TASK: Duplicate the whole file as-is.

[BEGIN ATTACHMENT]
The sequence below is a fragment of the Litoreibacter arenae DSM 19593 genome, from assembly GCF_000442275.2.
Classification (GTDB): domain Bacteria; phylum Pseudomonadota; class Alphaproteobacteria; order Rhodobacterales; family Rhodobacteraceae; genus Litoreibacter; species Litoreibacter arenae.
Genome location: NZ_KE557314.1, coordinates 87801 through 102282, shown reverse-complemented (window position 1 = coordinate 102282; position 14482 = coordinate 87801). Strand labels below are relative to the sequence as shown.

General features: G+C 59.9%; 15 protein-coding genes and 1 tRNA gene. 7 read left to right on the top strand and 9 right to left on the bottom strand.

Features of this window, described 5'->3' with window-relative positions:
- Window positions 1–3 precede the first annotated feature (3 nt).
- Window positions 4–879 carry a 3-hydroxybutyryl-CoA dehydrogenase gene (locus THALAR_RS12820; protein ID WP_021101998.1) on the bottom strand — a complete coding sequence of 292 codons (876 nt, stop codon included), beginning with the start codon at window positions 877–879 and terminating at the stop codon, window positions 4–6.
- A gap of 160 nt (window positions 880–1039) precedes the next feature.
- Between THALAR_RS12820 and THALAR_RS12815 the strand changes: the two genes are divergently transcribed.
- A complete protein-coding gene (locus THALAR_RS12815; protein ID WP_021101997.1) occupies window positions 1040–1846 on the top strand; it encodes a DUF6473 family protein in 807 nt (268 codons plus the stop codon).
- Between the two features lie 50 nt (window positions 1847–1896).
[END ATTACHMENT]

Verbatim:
The sequence below is a fragment of the Litoreibacter arenae DSM 19593 genome, from assembly GCF_000442275.2.
Classification (GTDB): domain Bacteria; phylum Pseudomonadota; class Alphaproteobacteria; order Rhodobacterales; family Rhodobacteraceae; genus Litoreibacter; species Litoreibacter arenae.
Genome location: NZ_KE557314.1, coordinates 87801 through 102282, shown reverse-complemented (window position 1 = coordinate 102282; position 14482 = coordinate 87801). Strand labels below are relative to the sequence as shown.

General features: G+C 59.9%; 15 protein-coding genes and 1 tRNA gene. 7 read left to right on the top strand and 9 right to left on the bottom strand.

Features of this window, described 5'->3' with window-relative positions:
- Window positions 1–3 precede the first annotated feature (3 nt).
- Window positions 4–879 carry a 3-hydroxybutyryl-CoA dehydrogenase gene (locus THALAR_RS12820; protein ID WP_021101998.1) on the bottom strand — a complete coding sequence of 292 codons (876 nt, stop codon included), beginning with the start codon at window positions 877–879 and terminating at the stop codon, window positions 4–6.
- A gap of 160 nt (window positions 880–1039) precedes the next feature.
- Between THALAR_RS12820 and THALAR_RS12815 the strand changes: the two genes are divergently transcribed.
- A complete protein-coding gene (locus THALAR_RS12815; protein ID WP_021101997.1) occupies window positions 1040–1846 on the top strand; it encodes a DUF6473 family protein in 807 nt (268 codons plus the stop codon).
- Between the two features lie 50 nt (window positions 1847–1896).